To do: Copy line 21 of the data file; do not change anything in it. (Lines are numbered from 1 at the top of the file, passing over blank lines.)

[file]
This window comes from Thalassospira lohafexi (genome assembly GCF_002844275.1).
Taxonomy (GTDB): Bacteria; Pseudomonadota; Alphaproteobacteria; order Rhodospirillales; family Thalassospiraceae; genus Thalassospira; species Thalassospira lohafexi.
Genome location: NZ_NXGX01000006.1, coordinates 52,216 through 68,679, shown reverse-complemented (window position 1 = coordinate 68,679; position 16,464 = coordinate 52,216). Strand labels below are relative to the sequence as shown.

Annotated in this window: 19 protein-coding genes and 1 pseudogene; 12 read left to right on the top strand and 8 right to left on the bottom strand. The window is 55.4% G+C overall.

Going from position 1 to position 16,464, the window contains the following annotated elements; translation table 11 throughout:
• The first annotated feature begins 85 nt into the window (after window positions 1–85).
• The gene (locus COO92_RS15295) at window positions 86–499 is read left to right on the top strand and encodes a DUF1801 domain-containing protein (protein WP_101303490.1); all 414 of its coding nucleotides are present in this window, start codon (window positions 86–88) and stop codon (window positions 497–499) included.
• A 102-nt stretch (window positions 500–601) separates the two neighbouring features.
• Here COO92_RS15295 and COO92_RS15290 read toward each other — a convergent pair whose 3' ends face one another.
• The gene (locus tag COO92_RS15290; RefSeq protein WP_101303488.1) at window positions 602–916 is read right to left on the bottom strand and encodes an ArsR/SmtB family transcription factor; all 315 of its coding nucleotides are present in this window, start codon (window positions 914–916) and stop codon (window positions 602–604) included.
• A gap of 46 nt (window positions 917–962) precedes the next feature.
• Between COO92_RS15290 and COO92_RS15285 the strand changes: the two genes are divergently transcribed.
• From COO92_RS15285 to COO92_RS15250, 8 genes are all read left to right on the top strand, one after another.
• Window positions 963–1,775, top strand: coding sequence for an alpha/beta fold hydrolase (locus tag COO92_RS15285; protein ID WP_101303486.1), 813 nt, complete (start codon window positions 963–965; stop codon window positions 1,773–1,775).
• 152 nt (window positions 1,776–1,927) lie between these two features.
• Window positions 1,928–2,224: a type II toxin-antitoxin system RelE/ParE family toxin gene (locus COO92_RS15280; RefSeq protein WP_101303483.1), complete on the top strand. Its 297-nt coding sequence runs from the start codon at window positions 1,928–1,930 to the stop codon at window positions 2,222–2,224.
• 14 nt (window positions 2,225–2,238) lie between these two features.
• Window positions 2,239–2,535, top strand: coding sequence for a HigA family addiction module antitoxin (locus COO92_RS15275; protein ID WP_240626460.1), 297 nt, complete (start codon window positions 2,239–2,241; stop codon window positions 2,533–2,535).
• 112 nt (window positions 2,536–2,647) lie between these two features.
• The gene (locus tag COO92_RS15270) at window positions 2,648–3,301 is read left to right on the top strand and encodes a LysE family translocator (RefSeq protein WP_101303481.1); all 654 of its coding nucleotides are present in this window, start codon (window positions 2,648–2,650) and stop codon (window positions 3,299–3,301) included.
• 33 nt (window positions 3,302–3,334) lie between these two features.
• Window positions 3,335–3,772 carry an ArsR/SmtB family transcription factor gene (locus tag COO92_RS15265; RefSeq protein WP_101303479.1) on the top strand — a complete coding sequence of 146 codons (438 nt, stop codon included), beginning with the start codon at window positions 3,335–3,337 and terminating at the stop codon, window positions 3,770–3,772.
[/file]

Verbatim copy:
• 33 nt (window positions 3,302–3,334) lie between these two features.